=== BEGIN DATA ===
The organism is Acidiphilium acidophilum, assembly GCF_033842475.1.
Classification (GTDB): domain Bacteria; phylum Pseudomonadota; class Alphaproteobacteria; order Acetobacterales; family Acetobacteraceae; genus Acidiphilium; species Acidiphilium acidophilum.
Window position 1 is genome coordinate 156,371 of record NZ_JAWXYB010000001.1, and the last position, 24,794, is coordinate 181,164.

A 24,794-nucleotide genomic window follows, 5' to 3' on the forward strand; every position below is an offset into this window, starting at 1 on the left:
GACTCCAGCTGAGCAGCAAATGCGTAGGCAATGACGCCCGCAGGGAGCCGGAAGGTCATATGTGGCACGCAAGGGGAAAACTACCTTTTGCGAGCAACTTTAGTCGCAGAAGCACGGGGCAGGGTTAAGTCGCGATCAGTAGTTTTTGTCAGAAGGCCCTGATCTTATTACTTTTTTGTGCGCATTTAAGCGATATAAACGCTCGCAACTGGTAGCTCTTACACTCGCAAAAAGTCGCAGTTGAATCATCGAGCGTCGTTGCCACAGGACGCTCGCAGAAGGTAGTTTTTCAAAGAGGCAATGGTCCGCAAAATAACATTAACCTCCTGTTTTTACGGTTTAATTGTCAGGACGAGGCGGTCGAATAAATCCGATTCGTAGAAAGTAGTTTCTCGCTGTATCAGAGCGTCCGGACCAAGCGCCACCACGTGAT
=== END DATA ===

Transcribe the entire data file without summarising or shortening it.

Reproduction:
The organism is Acidiphilium acidophilum, assembly GCF_033842475.1.
Classification (GTDB): domain Bacteria; phylum Pseudomonadota; class Alphaproteobacteria; order Acetobacterales; family Acetobacteraceae; genus Acidiphilium; species Acidiphilium acidophilum.
Window position 1 is genome coordinate 156,371 of record NZ_JAWXYB010000001.1, and the last position, 24,794, is coordinate 181,164.

A 24,794-nucleotide genomic window follows, 5' to 3' on the forward strand; every position below is an offset into this window, starting at 1 on the left:
GACTCCAGCTGAGCAGCAAATGCGTAGGCAATGACGCCCGCAGGGAGCCGGAAGGTCATATGTGGCACGCAAGGGGAAAACTACCTTTTGCGAGCAACTTTAGTCGCAGAAGCACGGGGCAGGGTTAAGTCGCGATCAGTAGTTTTTGTCAGAAGGCCCTGATCTTATTACTTTTTTGTGCGCATTTAAGCGATATAAACGCTCGCAACTGGTAGCTCTTACACTCGCAAAAAGTCGCAGTTGAATCATCGAGCGTCGTTGCCACAGGACGCTCGCAGAAGGTAGTTTTTCAAAGAGGCAATGGTCCGCAAAATAACATTAACCTCCTGTTTTTACGGTTTAATTGTCAGGACGAGGCGGTCGAATAAATCCGATTCGTAGAAAGTAGTTTCTCGCTGTATCAGAGCGTCCGGACCAAGCGCCACCACGTGAT